(x) Harold & Kumar Go To White Castle
(x) Practical Magic
(x) Chicago
( ) Ghost Ship
( ) From Hell
(x) Hellboy
( ) Secret Window
(x) I Am Sam
( ) The Whole Nine Yards
( ) The Whole Ten Yards
Total so far: 49

(x) The Day After Tomorrow
(x) Child's Play
( ) Seed of Chucky
( ) Bride of Chucky
(x) Ten Things I Hate About You
( ) Just Married
( ) Gothika
(x) Nightmare on Elm Street
(x) Sixteen Candles
(x) Remember the Titans
( ) Coach Carter
( ) The Grudge
( ) The Grudge 2
(x) The Mask
( ) Son Of The Mask
Total so far: 56

( ) Bad Boys
( ) Bad Boys 2
( ) Joy Ride
( ) Lucky Number Slevin
(x) Ocean's Eleven
(x) Ocean's Twelve
(x) Bourne Identity
(x) Bourne Supremacy
( ) Lone Star
( ) Bedazzled
(x) Predator I
( ) Predator II
( ) The Fog
(x) Ice Age
(x) Ice Age 2: The Meltdown
( ) Curious George
Total so far: 63

(x) Independence Day
(x) Cujo
( ) A Bronx Tale
( ) Darkness Falls
(x) Christine
(x) ET
( ) Children of the Corn
( ) My Boss's Daughter
(x) Maid in Manhattan
( ) War of the Worlds
(x) Rush Hour
(x) Rush Hour 2
Total so far: 70

( ) Best Bet
(x) How to Lose a Guy in 10 Days
(x) She's All That
( ) Calendar Girls
( ) Sideways
(x) Mars Attacks
( ) Event Horizon
(x) Ever After
(x) Wizard of Oz
(x) Forrest Gump
(x) Big Trouble in Little China
(x) The Terminator
(x) The Terminator 2
(x) The Terminator 3
Total so far: 80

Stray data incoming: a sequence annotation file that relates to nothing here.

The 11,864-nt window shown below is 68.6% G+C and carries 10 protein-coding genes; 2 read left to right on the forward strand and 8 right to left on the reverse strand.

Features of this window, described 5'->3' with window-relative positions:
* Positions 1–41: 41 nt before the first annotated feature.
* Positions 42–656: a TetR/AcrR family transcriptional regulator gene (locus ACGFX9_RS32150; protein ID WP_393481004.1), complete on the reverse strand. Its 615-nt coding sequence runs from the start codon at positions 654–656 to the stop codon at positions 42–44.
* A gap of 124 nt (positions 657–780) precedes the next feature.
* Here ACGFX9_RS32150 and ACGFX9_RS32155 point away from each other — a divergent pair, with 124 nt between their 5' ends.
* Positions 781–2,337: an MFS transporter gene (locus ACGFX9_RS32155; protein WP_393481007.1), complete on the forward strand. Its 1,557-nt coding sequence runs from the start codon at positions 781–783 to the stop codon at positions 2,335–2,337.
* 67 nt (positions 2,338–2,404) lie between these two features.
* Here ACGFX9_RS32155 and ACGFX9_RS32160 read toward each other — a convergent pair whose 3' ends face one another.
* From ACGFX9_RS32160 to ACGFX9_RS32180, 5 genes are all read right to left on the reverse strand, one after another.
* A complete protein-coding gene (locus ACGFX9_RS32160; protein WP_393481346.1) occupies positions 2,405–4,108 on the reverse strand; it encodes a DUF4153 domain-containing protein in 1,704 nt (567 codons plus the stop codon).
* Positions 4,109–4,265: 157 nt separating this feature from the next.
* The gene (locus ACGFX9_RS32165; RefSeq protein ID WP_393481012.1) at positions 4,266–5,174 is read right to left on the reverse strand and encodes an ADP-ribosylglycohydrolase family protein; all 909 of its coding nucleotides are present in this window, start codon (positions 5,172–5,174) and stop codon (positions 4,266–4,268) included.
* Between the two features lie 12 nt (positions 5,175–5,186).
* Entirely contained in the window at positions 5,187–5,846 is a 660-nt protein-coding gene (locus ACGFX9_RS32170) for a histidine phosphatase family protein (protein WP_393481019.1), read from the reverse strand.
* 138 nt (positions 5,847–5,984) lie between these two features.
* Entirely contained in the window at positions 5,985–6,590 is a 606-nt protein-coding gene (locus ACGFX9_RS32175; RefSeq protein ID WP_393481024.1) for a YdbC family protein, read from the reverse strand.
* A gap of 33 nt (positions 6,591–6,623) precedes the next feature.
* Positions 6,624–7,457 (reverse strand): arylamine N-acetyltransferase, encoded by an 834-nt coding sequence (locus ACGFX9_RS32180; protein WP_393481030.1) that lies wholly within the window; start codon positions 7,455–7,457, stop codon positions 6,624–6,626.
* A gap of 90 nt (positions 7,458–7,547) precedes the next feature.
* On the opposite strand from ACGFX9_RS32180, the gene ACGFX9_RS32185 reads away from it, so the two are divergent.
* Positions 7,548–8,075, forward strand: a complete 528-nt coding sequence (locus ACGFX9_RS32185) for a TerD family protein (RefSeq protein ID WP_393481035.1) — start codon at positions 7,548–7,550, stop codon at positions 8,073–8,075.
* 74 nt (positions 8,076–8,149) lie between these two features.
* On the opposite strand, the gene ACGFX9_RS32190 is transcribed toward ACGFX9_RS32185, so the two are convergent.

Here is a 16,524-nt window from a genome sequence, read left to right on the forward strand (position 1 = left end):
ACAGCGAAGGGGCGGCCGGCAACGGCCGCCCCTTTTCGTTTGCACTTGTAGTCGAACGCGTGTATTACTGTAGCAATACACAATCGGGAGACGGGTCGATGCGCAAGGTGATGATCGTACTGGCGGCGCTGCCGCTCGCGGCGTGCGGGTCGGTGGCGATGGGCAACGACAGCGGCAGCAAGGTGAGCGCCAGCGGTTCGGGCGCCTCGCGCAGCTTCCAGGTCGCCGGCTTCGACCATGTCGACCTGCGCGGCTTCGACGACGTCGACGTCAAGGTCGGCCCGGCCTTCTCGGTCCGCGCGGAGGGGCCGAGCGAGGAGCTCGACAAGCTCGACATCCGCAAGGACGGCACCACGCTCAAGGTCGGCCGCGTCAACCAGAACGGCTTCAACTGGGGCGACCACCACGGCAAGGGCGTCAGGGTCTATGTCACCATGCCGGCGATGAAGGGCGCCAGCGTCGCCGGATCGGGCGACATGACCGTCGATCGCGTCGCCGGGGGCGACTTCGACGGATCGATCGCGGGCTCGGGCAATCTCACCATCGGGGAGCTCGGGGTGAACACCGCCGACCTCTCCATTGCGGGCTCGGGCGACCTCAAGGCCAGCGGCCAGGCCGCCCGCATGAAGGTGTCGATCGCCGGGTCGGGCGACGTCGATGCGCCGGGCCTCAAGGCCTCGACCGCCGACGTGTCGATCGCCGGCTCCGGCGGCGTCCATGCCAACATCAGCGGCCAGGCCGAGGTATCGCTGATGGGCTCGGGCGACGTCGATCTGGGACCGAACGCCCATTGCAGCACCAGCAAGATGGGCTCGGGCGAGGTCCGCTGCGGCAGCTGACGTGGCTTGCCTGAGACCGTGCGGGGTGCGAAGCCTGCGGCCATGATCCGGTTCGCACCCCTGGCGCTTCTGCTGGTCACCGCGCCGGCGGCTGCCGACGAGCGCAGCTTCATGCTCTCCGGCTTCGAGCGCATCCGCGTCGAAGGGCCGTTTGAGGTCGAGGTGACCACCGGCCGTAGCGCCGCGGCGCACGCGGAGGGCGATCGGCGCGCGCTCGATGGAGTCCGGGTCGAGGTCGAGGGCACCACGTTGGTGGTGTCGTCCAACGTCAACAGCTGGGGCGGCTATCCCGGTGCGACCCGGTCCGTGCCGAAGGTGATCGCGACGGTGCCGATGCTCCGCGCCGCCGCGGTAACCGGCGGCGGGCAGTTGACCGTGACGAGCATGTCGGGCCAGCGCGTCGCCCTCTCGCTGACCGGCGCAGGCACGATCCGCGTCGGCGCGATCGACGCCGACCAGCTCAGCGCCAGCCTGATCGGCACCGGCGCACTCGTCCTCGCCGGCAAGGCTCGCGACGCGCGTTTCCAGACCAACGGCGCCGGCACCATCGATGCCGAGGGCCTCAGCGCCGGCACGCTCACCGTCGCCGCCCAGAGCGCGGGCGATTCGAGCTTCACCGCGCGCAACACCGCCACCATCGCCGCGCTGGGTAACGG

(x) x-Men
(x) x-2
(x) x-3
(x) Spider-Man
(x) Spider-Man 2
(x) Sky High
( ) Jeepers Creepers
( ) Jeepers Creepers 2
(x) Catch Me If You Can
(x) The Little Mermaid
(x) Freaky Friday
( ) Reign of Fire
(x) The Skulls
(x) Cruel Intentions
( ) Cruel Intentions 2
( ) The Hot Chick
(x) Shrek
(x) Shrek 2
Total so far: 93

( ) Swimfan
(x) Miracle on 34th street
( ) Old School
(x) The Notebook
(x) K-Pax
(x) Krippendorf's Tribe
(x) A Walk to Remember
( ) Ice Castles
( ) Boogeyman
( ) The 40-year-old Virgin
Total so far: 98

(x) Lord of the Rings Fellowship of the Ring
(x) Lord of the Rings The Two Towers
(x) Lord of the Rings Return Of the King
(x) Indiana Jones and the Raiders of the Lost Ark
(x) Indiana Jones and the Temple of Doom
(x) Indiana Jones and the Last Crusade
Total so far: 104

( ) Baseketball
( ) Hostel
( ) Waiting for Guffman
( ) House of 1000 Corpses